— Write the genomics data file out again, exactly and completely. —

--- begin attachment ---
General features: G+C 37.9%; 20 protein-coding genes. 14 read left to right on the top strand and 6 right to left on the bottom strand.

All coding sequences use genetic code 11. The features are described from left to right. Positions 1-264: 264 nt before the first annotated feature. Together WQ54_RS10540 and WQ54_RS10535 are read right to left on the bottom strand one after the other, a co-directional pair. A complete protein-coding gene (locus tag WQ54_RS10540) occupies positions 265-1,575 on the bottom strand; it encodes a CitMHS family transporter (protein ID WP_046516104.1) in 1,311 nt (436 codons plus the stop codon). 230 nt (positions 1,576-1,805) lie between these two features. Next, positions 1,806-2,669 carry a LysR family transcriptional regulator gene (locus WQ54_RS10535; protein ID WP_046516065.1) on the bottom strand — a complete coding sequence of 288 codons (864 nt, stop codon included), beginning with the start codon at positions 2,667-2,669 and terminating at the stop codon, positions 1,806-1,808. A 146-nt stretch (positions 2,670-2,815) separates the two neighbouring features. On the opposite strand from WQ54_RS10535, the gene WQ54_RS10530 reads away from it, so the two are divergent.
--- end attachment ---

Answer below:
General features: G+C 37.9%; 20 protein-coding genes. 14 read left to right on the top strand and 6 right to left on the bottom strand.

All coding sequences use genetic code 11. The features are described from left to right. Positions 1-264: 264 nt before the first annotated feature. Together WQ54_RS10540 and WQ54_RS10535 are read right to left on the bottom strand one after the other, a co-directional pair. A complete protein-coding gene (locus tag WQ54_RS10540) occupies positions 265-1,575 on the bottom strand; it encodes a CitMHS family transporter (protein ID WP_046516104.1) in 1,311 nt (436 codons plus the stop codon). 230 nt (positions 1,576-1,805) lie between these two features. Next, positions 1,806-2,669 carry a LysR family transcriptional regulator gene (locus WQ54_RS10535; protein ID WP_046516065.1) on the bottom strand — a complete coding sequence of 288 codons (864 nt, stop codon included), beginning with the start codon at positions 2,667-2,669 and terminating at the stop codon, positions 1,806-1,808. A 146-nt stretch (positions 2,670-2,815) separates the two neighbouring features. On the opposite strand from WQ54_RS10535, the gene WQ54_RS10530 reads away from it, so the two are divergent.